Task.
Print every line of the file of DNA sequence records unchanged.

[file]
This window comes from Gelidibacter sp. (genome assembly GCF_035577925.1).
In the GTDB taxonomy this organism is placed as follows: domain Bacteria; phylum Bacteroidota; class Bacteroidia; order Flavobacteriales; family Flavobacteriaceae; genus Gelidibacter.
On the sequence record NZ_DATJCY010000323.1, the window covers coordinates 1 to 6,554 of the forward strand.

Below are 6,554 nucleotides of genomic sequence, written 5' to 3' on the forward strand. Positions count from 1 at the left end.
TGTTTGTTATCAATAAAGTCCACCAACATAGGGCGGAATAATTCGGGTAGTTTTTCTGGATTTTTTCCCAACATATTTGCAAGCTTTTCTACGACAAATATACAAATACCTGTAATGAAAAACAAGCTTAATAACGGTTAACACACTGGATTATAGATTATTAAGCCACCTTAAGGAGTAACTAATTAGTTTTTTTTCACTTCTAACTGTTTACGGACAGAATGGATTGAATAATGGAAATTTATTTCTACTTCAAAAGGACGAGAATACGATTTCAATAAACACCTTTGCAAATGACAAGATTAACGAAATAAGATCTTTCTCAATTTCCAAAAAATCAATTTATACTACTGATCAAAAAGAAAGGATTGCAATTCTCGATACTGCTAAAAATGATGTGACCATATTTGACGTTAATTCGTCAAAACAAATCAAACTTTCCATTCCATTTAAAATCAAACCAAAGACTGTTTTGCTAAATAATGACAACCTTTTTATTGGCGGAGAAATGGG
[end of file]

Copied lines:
This window comes from Gelidibacter sp. (genome assembly GCF_035577925.1).
In the GTDB taxonomy this organism is placed as follows: domain Bacteria; phylum Bacteroidota; class Bacteroidia; order Flavobacteriales; family Flavobacteriaceae; genus Gelidibacter.
On the sequence record NZ_DATJCY010000323.1, the window covers coordinates 1 to 6,554 of the forward strand.

Below are 6,554 nucleotides of genomic sequence, written 5' to 3' on the forward strand. Positions count from 1 at the left end.
TGTTTGTTATCAATAAAGTCCACCAACATAGGGCGGAATAATTCGGGTAGTTTTTCTGGATTTTTTCCCAACATATTTGCAAGCTTTTCTACGACAAATATACAAATACCTGTAATGAAAAACAAGCTTAATAACGGTTAACACACTGGATTATAGATTATTAAGCCACCTTAAGGAGTAACTAATTAGTTTTTTTTCACTTCTAACTGTTTACGGACAGAATGGATTGAATAATGGAAATTTATTTCTACTTCAAAAGGACGAGAATACGATTTCAATAAACACCTTTGCAAATGACAAGATTAACGAAATAAGATCTTTCTCAATTTCCAAAAAATCAATTTATACTACTGATCAAAAAGAAAGGATTGCAATTCTCGATACTGCTAAAAATGATGTGACCATATTTGACGTTAATTCGTCAAAACAAATCAAACTTTCCATTCCATTTAAAATCAAACCAAAGACTGTTTTGCTAAATAATGACAACCTTTTTATTGGCGGAGAAATGGG